Tesla chief Elon Musk accuses worker of sabotage

Tesla chief Elon Musk accuses worker of sabotage

Tesla chief Elon Musk accuses worker of sabotage

Understandably, Musk suspects "there may be considerably more to this situation than meets the eye", considering that there are "a long list of organizations that want Tesla to die". "Then there are the oil & gas companies, the wealthiest industry in the world - they don't love the idea of Tesla advancing the progress of solar power & electric cars", he wrote.

CEO Elon Musk reportedly delivered the statement to Tesla employees via email after previously notifying the employees that production was shut down for a short time due to a possibly unrelated small factory fire. But Musk's latest wave of conspiracy thinking - coming within days of similar attacks on labor unions and journalists - has surprised even long-time Tesla watchers.

A 2018 Tesla Model 3 electric vehicle is shown in this photo illustration taken in Cardiff, California, U.S., June 1.

"He's always been combative", said Mike Ramsey, an automotive research director at Gartner, the advisory firm. "To me, they seem to reflect a level of anxiety or pressure that I haven't seen recently". The fire is the fourth in the Fremont factory's paint shop.

The Model 3 ramp-up is now priority number-one for Tesla, as thousands of pre-ordered cars have yet to be delivered and investors are increasingly anxious that Tesla may not be able to stay on course and that it may fall short of production targets again. A spate of accidents involving the autopilot feature have knocked confidence and a recent earnings report said Tesla has lost $710m in the first quarter of this year. The company declined to comment. In July, Tesla began producing its Model 3s. Those investigations are ongoing, the agency said Tuesday. At the company's annual meeting earlier this month, Musk said he expected to reach that target by the end of June.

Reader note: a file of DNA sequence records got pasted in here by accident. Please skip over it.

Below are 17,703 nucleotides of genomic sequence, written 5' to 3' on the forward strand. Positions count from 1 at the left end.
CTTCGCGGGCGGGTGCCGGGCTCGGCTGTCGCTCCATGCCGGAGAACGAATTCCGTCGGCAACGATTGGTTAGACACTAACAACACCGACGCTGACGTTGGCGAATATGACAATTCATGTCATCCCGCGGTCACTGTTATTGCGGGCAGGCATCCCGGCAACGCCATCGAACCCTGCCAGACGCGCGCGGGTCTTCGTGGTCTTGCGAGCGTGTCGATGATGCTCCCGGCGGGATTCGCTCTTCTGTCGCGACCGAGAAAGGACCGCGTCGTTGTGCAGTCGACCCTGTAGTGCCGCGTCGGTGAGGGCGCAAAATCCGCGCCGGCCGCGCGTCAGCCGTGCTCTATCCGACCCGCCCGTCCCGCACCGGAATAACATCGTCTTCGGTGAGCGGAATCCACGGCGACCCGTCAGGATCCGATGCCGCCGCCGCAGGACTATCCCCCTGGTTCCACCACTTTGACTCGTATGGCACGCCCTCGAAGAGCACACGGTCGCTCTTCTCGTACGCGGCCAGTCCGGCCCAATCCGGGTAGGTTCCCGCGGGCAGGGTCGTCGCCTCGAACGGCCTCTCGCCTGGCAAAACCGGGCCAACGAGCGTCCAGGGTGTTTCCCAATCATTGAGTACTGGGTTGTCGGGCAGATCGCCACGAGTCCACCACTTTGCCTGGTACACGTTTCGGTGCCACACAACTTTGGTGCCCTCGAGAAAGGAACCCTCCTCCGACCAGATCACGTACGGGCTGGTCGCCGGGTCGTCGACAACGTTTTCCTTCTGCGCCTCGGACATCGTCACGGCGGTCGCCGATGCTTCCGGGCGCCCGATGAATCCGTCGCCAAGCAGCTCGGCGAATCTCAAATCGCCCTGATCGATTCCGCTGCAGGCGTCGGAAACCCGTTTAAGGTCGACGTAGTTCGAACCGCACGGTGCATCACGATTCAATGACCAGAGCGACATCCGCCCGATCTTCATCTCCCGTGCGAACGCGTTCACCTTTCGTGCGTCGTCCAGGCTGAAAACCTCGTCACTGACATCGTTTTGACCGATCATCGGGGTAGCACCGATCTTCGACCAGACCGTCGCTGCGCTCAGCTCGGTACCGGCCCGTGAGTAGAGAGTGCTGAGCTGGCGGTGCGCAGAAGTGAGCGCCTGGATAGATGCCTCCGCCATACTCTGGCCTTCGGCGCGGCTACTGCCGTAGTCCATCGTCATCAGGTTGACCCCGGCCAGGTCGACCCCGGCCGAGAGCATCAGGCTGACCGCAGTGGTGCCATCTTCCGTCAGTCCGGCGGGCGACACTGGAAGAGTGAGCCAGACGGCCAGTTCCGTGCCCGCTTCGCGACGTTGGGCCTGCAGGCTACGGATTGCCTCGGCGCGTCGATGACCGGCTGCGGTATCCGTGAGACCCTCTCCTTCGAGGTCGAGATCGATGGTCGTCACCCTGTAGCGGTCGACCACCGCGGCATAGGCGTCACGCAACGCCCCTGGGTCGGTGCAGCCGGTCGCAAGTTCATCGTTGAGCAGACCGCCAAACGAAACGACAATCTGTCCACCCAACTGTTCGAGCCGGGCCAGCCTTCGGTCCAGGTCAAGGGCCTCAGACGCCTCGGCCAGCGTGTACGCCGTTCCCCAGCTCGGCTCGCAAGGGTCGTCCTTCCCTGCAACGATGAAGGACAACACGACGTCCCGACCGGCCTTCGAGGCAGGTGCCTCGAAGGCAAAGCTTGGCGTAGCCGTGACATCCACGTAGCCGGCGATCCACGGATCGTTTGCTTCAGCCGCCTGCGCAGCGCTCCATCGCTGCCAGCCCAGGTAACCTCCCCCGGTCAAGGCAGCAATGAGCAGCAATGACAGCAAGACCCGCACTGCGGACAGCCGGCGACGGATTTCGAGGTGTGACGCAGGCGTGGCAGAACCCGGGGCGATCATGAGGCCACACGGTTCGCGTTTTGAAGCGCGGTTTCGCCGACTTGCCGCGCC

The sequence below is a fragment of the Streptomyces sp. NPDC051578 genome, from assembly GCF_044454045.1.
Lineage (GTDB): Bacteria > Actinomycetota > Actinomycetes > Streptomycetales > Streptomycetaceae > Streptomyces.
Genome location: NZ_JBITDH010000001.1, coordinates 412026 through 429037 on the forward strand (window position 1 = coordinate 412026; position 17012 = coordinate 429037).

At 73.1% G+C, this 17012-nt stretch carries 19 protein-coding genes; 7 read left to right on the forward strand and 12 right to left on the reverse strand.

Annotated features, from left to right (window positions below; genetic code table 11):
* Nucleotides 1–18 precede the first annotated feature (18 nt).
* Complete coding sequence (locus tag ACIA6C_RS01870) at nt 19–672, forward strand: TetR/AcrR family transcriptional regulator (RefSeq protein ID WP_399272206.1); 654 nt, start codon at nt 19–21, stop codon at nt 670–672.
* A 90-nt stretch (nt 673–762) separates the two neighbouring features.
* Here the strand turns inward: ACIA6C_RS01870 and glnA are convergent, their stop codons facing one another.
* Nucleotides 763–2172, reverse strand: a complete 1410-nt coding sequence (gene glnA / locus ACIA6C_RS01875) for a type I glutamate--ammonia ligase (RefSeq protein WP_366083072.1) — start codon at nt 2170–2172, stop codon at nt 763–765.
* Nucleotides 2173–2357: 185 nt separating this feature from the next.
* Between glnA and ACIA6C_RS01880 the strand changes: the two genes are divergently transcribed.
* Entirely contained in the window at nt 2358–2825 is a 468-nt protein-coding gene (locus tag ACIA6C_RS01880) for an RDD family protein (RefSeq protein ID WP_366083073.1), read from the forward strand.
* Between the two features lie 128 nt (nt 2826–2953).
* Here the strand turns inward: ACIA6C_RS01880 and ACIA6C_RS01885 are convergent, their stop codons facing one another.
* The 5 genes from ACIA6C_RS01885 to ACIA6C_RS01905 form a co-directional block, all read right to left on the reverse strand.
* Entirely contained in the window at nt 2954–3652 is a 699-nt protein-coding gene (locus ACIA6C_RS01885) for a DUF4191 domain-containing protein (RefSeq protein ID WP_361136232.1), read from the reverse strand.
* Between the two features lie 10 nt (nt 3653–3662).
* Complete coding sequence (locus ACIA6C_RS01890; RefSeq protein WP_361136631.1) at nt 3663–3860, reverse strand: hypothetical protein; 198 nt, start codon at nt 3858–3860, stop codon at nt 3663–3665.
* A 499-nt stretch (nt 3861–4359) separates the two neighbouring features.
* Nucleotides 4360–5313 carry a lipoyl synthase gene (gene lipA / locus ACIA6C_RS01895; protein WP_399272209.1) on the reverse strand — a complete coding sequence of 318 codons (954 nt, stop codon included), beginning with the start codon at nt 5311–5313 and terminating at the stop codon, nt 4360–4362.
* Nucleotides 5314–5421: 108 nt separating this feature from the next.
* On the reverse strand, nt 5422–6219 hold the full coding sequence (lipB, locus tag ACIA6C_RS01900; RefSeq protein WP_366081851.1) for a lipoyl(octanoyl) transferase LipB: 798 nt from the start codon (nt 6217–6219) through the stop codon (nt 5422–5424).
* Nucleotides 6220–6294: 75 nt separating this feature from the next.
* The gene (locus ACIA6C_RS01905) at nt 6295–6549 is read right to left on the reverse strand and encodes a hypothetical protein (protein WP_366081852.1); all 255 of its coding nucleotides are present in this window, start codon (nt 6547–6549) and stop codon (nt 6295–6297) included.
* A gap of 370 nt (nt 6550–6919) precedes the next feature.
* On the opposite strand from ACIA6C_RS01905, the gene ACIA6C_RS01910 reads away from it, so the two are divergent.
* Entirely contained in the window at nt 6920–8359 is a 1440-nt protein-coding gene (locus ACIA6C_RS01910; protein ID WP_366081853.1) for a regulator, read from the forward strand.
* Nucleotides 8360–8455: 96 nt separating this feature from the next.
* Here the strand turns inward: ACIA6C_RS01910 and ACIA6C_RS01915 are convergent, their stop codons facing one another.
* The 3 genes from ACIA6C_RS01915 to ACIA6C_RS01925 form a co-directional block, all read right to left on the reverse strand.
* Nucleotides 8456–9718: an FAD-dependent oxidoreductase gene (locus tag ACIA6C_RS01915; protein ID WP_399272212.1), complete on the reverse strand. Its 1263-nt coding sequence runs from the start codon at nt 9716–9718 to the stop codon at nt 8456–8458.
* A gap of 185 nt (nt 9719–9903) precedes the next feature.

The production line was halted for several hours, although a Tesla spokesperson told CNBC that smoldering was extinguished in a matter of seconds with no injuries or significant damage reported.

"The full extent of his actions are not yet clear, but what he has admitted to so far is pretty bad", Musk, who also runs SpaceX, wrote.

While the fire may have been an accident, Musk cautioned vigilance in the building. While Musk expressed relief that no workers were injured in the incident, he ratcheted up the fear factor in a follow-up email to employees.

"The machines can only do so much", said Bill Selesky, a Tesla analyst at Argus Research.

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